Cartwright, N. (2016) 'Contingency and the order of nature.', Studies in history and philosophy of science part C : studies in history and philosophy of biological and biomedical sciences., 58 . pp. 56-63.
Many profess faith in the universal rule of deterministic law. I urge remaining agnostic, putting into nature only what we need to account for what we know to be the case: order where, and to the extent that, we see it. Powers and mechanisms can do that job. Embracing contingency and deriving order from powers and mechanisms reduces three kinds of problems: ontological, theological, and epistemological. Ontologically, there is no puzzle about why models from various branches of natural and social science, daily life, and engineering serve us in good stead if all that's happening is physics laws playing themselves out. Also, when universal laws are replaced with a power/mechanism ontology, nothing is set irredeemably by the Big Bang or at some hyper-surface in space-time. What happens can depend on how we arrange things to exploit the powers of their parts. That may be put to significant theological advantage. The epistemological problem comes from philosopher of physics, Erhard Scheibe. Given what we take physics to teach about the universality of interaction, there is just one very large object – the entire universe – to be governed by laws of nature. How then do we ever learn those laws?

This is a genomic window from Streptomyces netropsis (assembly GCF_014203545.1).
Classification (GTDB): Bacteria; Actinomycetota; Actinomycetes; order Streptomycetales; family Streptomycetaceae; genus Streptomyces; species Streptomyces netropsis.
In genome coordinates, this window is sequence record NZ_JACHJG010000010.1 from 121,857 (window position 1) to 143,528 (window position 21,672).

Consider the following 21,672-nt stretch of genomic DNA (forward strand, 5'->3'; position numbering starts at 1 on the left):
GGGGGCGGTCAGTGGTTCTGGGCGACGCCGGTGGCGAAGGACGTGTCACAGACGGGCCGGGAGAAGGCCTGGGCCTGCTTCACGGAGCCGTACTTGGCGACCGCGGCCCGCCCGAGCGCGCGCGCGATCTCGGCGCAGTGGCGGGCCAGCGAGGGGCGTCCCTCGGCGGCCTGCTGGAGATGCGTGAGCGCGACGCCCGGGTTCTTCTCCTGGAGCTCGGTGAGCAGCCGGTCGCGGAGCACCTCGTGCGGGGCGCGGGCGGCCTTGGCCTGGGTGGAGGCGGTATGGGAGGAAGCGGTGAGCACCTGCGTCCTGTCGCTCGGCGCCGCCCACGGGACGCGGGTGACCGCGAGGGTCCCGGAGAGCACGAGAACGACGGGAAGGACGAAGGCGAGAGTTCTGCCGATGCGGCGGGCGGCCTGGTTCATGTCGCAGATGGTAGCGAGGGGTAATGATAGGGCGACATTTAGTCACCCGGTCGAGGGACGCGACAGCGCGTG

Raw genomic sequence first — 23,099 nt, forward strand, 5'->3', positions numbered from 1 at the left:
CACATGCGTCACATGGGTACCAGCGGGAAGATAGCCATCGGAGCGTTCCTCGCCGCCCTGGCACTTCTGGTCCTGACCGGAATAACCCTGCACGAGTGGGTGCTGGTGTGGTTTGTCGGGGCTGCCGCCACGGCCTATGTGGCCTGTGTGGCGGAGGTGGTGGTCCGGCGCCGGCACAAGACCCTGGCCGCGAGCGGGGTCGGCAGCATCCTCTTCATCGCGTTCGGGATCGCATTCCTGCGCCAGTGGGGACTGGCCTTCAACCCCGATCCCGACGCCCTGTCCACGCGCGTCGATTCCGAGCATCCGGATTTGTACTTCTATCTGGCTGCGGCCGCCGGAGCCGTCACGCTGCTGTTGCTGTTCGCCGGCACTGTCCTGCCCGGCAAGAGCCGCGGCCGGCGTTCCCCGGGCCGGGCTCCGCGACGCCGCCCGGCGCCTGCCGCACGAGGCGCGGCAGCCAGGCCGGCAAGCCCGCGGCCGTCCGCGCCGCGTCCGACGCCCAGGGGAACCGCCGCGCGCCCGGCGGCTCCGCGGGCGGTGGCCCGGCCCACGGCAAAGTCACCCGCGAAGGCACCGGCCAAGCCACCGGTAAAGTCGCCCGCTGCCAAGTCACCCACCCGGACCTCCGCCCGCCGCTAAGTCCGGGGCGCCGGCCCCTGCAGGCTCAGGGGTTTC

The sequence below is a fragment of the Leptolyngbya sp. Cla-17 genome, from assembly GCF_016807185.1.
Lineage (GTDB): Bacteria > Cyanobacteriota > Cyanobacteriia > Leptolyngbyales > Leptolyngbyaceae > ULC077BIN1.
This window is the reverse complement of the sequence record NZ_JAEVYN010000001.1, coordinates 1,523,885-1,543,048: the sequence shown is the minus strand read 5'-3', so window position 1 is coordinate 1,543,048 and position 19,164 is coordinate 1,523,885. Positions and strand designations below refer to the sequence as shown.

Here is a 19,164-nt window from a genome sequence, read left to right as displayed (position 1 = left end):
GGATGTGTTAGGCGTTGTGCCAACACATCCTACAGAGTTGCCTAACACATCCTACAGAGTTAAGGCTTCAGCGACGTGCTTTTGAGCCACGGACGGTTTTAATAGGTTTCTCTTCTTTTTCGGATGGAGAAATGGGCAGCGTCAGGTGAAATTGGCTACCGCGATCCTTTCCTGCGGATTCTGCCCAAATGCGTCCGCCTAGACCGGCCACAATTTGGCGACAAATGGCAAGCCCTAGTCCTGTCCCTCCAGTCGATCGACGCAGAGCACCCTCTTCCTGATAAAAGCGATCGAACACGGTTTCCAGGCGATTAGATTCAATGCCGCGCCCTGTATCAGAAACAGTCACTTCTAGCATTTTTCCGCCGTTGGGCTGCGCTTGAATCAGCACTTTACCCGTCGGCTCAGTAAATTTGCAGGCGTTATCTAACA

|Additional Information:||Special Issue: Replaying the Tape of Life: Evolution and Historical Explanation.|
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|Publisher Web site:||https://doi.org/10.1016/j.shpsc.2015.12.008|
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